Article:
• Emanuel syndrome (chromosome 22)
  • Pallister-Killian syndrome (tetrasomy 12p)
  • Tetrasomy 9p syndrome
  • Tetrasomy 18p syndrome

Other, non-specific pathogenic chromosome deletions and duplications have also been identified, including several de novo and inherited unbalanced translocations.

examples of segmental changes (in yellow) found by percept & confirmed after diagnostic testing (note segmental changes are not to scale)

segmental imbalances, confined placental mosaicism, and maternal findings

Not all segmental imbalances identified using genome-wide NIPT are confirmed in the fetus (6). One reason for these discrepancies is that the “fetal” component of the cell-free DNA is derived from the placenta (7). Thus, any segmental imbalance confined to the placenta may cause a false positive result, in the same way that this can occur for the common trisomies analysed with standard NIPT. Therefore, invasive prenatal diagnosis is always recommended to confirm increased risk results. Very rarely, genome-wide screening may identify a maternal mosaic segmental imbalance (that is subclinical). These findings can have serious developmental consequences for the fetus if the rearrangement is passed on in its non-mosaic form (8).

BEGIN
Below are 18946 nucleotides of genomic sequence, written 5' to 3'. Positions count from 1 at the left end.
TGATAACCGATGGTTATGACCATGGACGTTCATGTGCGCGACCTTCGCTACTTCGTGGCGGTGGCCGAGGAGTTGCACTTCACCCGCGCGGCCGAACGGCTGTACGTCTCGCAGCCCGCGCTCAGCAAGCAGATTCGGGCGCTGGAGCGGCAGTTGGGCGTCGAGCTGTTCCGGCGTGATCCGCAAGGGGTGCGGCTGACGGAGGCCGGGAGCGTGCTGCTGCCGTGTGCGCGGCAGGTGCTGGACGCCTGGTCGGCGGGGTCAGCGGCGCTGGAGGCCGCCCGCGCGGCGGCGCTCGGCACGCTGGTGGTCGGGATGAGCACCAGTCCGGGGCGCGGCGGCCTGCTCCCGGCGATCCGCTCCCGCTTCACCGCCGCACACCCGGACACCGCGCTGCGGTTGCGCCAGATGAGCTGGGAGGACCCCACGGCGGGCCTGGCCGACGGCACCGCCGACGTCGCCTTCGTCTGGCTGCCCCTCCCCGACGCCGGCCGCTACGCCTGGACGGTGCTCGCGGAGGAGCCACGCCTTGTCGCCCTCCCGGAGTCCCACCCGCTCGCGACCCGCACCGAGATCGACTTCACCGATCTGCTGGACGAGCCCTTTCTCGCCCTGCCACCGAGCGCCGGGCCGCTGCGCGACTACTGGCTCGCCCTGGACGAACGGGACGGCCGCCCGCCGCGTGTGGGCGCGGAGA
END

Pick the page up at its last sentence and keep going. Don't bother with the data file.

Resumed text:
what influences test sensitivity for genome-wide NIPT?

The ability to accurately screen for segmental imbalances is determined by the amount of fetal cell-free DNA in the sample (fetal fraction), the depth of sequencing, the segment size, and the genomic region involved (9). Higher fetal fractions enable improved detection of smaller segmental imbalances, but in general, segmental imbalances will require higher amounts of fetal cell-free DNA to be detected when compared with whole chromosome trisomies.

percept NIPT reports segmental imbalances as additional findings. Therefore, a negative result does not remove the possibility of an unbalanced chromosome condition in the pregnancy. False negative results may occur for smaller imbalances, at lower fetal fractions, or from high levels of normal cells confined to the placenta.

reporting of segmental imbalances

When a segmental imbalance is detected, the percept NIPT report provides a clear explanation of the findings, the approximate genomic coordinates of the imbalance to facilitate prenatal microarray analysis, and any recommendations for follow-up testing. In some instances, maternal investigations or uniparental disomy (UPD) studies may be recommended.